In Allegra Jordan’s novel, The End of Innocence (Sourcebooks), she introduces readers to characters united by love, but divided by loyalty. Her guiding inspiration was facts enshrined in a World War I memorial to “the enemy” at Harvard University’s Memorial Church: “I first heard about the memorial from the church’s late Reverend, Peter J. Gomes. He preached a sermon called ‘The Courage to Remember.’ In his sermon, Gomes said:
Over on the North Wall (of the Memorial Church), in the far back is a plaque in Latin, which most of you will be unable to read. In translation it says this, ‘Harvard University has not forgotten its sons, who under opposite colors also gave their lives in the Great War.’ And then there are listed four German members of the University who died in the service of the Kaiser in the First World War.*
“Gomes went on to explain that at the time the plaque was introduced, the University was loath to honor ‘the enemy’. However, his predecessor, Willard Sperry, believed it important to recognize these men because, as Rev. Gomes put it in his sermon, ‘humanity transcends the sides and there are no victors ultimately; there are only those to be commended to God.’
“I was inspired by this unexpected grace. I grew up in southern towns where loyalty tended to tie the community to wounded memories and prevent healing. I knew something had happened to drive the Harvard community to do this, and I wanted to uncover the underlying story.
“I explored this through the main characters in The End of Innocence – two Harvard students, Helen, from Boston, and Wils, from Germany, who fall in love on the eve of WWI and must face a world at war from opposing sides. I drew on themes of hope, despair, romance and reconciliation to give context to the story behind this little-known plaque.”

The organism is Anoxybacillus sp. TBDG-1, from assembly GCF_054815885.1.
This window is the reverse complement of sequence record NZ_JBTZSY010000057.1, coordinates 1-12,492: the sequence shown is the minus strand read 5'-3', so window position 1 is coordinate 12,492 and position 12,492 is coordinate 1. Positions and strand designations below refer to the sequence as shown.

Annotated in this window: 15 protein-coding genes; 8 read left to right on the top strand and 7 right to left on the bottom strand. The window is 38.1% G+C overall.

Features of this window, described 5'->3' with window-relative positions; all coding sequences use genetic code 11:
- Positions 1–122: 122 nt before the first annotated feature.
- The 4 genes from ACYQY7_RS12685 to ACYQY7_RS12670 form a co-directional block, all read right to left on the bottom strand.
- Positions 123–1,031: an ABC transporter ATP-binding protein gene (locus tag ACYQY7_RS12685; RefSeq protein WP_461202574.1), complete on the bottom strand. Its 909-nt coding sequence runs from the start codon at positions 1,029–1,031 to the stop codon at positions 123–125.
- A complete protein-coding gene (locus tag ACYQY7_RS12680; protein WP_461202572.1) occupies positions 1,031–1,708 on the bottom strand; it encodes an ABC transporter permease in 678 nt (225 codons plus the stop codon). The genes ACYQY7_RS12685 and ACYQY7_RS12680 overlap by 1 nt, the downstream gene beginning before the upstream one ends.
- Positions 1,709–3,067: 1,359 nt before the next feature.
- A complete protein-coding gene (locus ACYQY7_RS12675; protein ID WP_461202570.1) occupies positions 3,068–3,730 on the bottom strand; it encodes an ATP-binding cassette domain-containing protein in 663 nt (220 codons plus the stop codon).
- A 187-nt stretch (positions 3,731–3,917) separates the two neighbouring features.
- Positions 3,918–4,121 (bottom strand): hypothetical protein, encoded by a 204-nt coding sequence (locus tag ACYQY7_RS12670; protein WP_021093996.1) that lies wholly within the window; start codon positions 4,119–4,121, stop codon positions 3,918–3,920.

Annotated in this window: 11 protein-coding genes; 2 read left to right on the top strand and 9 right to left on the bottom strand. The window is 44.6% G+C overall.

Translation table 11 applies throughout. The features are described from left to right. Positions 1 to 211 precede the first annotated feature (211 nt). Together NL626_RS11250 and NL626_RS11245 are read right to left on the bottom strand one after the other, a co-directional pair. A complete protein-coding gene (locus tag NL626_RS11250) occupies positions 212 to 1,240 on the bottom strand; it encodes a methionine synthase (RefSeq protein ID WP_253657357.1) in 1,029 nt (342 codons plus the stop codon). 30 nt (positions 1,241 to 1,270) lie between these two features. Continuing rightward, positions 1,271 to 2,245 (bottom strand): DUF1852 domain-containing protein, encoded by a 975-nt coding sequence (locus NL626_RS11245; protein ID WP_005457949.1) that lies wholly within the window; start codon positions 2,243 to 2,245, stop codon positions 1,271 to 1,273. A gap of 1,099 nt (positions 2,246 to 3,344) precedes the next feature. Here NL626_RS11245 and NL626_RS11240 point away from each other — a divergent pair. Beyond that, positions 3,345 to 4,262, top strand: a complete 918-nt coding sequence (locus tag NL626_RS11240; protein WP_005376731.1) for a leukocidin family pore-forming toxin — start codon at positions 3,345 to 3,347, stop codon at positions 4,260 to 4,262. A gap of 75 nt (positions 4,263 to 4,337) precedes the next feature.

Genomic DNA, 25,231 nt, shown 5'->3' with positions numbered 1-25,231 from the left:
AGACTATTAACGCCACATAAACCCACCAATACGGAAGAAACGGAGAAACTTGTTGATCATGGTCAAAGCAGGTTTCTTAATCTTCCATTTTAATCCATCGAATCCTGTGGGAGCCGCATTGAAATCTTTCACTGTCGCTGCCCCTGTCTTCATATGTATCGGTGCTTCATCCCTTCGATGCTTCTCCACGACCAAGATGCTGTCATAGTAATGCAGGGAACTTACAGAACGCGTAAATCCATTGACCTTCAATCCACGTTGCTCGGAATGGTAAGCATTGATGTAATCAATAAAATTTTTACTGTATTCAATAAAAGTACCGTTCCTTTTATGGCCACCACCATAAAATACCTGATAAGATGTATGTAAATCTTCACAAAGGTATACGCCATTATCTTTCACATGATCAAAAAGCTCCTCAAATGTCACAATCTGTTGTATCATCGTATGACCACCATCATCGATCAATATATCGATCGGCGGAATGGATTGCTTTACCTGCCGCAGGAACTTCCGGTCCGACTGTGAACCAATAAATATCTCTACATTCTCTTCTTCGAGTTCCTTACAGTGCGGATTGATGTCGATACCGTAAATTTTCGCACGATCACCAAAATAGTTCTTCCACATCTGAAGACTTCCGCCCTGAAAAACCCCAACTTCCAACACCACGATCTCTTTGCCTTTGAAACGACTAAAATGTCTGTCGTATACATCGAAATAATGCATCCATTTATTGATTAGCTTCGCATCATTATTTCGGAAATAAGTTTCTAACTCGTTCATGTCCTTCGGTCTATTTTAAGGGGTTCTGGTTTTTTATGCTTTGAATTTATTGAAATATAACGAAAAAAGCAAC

Mark Wiederanders Stevenson’s Treasure (Fireship Press) brings to life the quest of Robert Louis Stevenson, author of the adventure tales Treasure Island and Kidnapped, who, in 1879, went to America to seek out and marry Fanny Osbourne. Wiederanders shares: “My inspiration to write a novel about Robert Louis Stevenson’s secretive journey to California began accidentally, during a weekend trip. My son had recently married and moved to the hills about six miles inland from Carmel-by-the-Sea. Although the town is known for spectacular ocean views, Clint Eastwood and high-priced boutiques, rural stretches of the inland hills are as undeveloped as they were in 1879. Hiking trails are canopied by twisting live oak branches, yucca plants jut up from chaparral grass, and occasional mountain lions prowl rocky ridges.
“While staying at my son’s house I read in a guidebook that ‘Louis’ Stevenson collapsed just a stone’s throw from where I sat. He would have died were it not for two goat ranchers who took the comatose traveler to their cabin and nursed him to health. What was the young, as-yet unknown writer with lung problems doing in these rugged hills so far away from Scotland? I soon learned that Louis’s collapse was one of several near-fatal setbacks during his year-long quest to make an American, Fanny Osbourne, his wife despite the fact that she was already married, had children and was ten years his senior. He had risked disownment by his disapproving parents and life itself to rejoin the art student he had met in France.
“Fanny, a fiercely protective mother who had fallen deeply in love with Louis, faced the realities of keeping her children fed while somehow ending a marriage to a domineering and philandering husband. As Louis wrote while riding a primitive rail car across the American plains, ‘No man is any use until he has dared everything; I feel just now as if I had, and so might become a man.’ Stevenson’s Treasure is about a couple who risked everything – and succeeded beyond their wildest imaginations.”
Undoubtedly, all the debut novelists showcased would agree wholeheartedly with Stevenson’s remark that ‘risking everything’ to bring their characters to the attention of their readers was a worthwhile journey.
*Peter Gomes, “The Courage to Remember,” November 10, 1991. Copyright President and Fellows of Harvard University.
About the contributor: MYFANWY COOK would love for you to tell her about any thrilling debut novelists you uncover. Please email (firstname.lastname@example.org) or tweet (twitter.com/MyfanwyCook).
Published in Historical Novels Review | Issue 70, November 2014